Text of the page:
Referring now to the drawings and to FIGS. 1 and 5, the magnetic ticket encoding transport 10 is mounted on a metal plate 12. This plate 12 may be secured in an enclosed housing as may be desired, and mounted on a pedestal or the like. A connected portion 14 supports a motor 16 that drives a belt pulley drive 22. The pulley drive 22 can have crowned drive wheels to maintain the alignment of the respective lower drive belts 18 and 20.
The transport handler uses two upper endless belts 48 and 49 and two lower endless belts 18 and 20. The lower pair of belts move on pairs of idler rollers and tensioning rollers 38, 40, 88, 86, 46, 42, 34 and 26. FIG. 6 illustrates the construction of a typical idler roller pair 38. A central shaft 158 is held rigidly by a screw member 168 to the base plate 12. A spacer 162 provides spacing between the bearings and wheels 160 and 164. A screw member 166 holds the structure together. Thus, the respective belts roll on independent rollers 160 and 164. Each of the particular idler rollers has this construction, except that certain of the rollers will have a crowned center portions to maintain the alignment of the respective belts.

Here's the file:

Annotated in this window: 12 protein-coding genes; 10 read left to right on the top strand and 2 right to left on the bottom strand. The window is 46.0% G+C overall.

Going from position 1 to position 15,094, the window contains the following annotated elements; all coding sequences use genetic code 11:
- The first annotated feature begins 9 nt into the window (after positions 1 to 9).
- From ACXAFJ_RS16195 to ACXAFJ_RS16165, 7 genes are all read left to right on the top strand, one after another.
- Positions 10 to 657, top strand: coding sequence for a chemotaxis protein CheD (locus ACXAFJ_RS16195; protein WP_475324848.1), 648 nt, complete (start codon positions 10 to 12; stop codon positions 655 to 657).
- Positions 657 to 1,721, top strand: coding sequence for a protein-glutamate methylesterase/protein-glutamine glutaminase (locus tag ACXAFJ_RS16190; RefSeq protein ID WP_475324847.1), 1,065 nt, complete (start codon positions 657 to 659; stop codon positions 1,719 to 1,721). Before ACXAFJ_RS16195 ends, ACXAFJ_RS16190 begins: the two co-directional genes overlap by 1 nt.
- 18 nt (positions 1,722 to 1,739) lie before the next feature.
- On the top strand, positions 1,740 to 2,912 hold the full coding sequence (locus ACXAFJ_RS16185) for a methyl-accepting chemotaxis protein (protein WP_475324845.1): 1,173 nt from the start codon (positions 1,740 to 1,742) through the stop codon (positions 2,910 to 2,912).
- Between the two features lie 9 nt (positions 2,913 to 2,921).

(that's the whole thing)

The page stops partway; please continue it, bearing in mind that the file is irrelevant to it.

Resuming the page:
The position of roller sets 42 are set in the slot 44 to take up the correct slack in the endless belts 18 and 20. The tensioning rollers 26 and 34 are held by holder members 36 in enclosures 24 and 32; and are spring biased, for example by a spring 30, to provide resilient tensioning to the respective belts 18 and 20.
The rollers 86 and 88 are held by upright members 82 and 84 that are positioned on a leaf spring 80 that is fixed to side plate 78 that is in turn attached to support plate 12. So leaf spring 80 biases the respective rollers 86 and 88 upwardly against the lower belts 18 and 20. The endless belt members 18 and 20 are driven by drive pulley 22 and motor 16 and are rotated and move in a clockwise direction. Belts 48 and 49 are driven by belts 18 and 20. The belts have a spaced alignment as illustrated in FIGS. 2 and 4.